Chronic relapse is a common problem in treatment. Clients have a difficult time grasping and developing a manner of living which demands rigorous honesty, real change, and commitment. The fault is not always a matter of “willingness”, a term often thrown around treatment. Willingness is important. We have to be willing to go to any length to stay sober. Having the mental and physical capacity to do so isn’t always available. Severe cognitive impairments and weakened bodies can leave someone extra susceptible to cravings for relapse. Overriding those impulses and being convinced that sobriety is worth it, cravings will pass, and that recovery is possible, takes more than willingness.
Still, the revolving door of addiction and recovery continues to turn. 30 days, 60 days, 90 days, 6 months, a year- chronic relapsers don’t tend to make it much further. Relapse at certain times of sobriety tends to be a repeated pattern. They come in, they leave, they come back again. Their return is never on a high note. Often it is joked about in recovery that nobody comes back from a relapse talking about how great it was and how much better they are for it. The only thing better is that it brought them back to the recovery one more time.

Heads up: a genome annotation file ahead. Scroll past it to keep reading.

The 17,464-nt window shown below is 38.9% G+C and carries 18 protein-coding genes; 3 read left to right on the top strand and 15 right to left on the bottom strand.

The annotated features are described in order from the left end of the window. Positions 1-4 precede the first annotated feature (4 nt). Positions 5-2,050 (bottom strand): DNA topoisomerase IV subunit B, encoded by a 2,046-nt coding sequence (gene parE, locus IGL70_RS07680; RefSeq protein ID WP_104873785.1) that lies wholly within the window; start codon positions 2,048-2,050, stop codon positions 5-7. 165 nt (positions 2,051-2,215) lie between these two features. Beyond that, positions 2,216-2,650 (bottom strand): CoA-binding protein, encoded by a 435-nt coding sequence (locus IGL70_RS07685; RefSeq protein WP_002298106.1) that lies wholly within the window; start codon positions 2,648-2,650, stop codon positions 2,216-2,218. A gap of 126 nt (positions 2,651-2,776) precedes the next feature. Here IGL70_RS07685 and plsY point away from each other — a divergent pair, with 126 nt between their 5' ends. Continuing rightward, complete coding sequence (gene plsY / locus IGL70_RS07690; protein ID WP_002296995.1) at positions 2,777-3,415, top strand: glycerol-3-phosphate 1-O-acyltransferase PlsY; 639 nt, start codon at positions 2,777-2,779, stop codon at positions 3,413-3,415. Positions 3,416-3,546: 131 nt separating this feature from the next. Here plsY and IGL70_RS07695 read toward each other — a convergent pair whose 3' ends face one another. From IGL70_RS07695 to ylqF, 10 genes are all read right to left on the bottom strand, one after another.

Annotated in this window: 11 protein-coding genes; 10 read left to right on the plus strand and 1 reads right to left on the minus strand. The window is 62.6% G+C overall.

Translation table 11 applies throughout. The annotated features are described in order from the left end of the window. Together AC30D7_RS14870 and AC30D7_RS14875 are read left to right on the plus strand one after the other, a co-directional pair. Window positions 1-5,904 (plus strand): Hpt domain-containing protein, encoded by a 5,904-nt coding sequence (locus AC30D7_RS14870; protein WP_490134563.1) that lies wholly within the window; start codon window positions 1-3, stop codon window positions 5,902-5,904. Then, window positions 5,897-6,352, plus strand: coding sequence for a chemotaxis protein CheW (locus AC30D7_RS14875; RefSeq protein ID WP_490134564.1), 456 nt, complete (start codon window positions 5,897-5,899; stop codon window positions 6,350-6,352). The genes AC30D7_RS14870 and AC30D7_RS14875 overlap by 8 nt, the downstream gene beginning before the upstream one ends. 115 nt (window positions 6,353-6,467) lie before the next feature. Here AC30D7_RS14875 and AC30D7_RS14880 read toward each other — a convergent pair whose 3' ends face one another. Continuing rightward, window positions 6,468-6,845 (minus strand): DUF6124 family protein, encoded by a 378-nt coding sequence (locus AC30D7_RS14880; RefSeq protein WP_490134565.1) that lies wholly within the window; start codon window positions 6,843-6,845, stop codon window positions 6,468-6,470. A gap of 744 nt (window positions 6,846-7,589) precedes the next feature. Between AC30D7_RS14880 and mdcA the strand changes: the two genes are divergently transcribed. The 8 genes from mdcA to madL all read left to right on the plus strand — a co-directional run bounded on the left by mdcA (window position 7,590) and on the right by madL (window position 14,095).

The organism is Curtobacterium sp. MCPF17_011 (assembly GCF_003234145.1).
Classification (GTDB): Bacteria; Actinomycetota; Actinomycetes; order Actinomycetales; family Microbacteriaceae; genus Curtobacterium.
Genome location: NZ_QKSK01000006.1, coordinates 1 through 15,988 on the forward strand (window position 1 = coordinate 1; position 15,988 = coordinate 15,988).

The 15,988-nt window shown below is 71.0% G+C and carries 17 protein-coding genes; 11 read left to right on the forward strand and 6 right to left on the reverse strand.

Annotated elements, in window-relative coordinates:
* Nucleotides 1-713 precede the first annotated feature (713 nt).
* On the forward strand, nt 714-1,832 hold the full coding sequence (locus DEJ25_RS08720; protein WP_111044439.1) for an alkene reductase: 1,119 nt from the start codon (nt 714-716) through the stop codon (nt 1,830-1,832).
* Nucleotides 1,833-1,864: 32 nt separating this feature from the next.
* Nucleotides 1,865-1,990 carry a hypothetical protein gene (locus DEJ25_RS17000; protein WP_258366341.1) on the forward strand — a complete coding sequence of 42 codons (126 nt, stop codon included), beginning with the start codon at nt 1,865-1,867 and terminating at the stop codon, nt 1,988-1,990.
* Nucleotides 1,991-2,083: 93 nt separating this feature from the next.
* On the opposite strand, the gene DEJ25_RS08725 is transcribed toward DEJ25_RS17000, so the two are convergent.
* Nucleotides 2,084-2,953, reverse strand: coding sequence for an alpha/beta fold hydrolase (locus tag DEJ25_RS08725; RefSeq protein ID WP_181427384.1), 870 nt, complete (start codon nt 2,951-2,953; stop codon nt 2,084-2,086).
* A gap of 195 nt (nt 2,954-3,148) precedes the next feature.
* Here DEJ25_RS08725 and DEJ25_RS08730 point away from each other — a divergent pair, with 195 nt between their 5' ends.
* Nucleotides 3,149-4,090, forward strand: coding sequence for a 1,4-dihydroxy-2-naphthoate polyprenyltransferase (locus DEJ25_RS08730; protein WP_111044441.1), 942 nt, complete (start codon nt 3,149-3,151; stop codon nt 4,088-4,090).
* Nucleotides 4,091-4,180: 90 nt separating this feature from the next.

Each time, they face two roads to take. Get back to where they were, or go where they haven’t gone before. The problem with getting back to the “good” place where they were before using again is that they used again. It might be, and often is, better to go a different direction and try being in a different “place” instead of repeating the same mistakes. Doing something new requires doing something which hasn’t been done before. Asking, “What is different this time?” is important, because, the truth is, nothing might be different. It might just be another tour through early recovery before relapse. Something has to be different. A different sponsor, going to more meetings, calling more people, staying in treatment longer- whatever it is that gets done differently, has to get done.
Change follows action. Taking action to get out of another relapse and back into recovery can start with a single phone call. Design For Change offers residential treatment programs and services for long term care. Offering a refuge for addiction, our clients learn to change their lives, one step at a time. For more information, call us today at (877) 267-3646.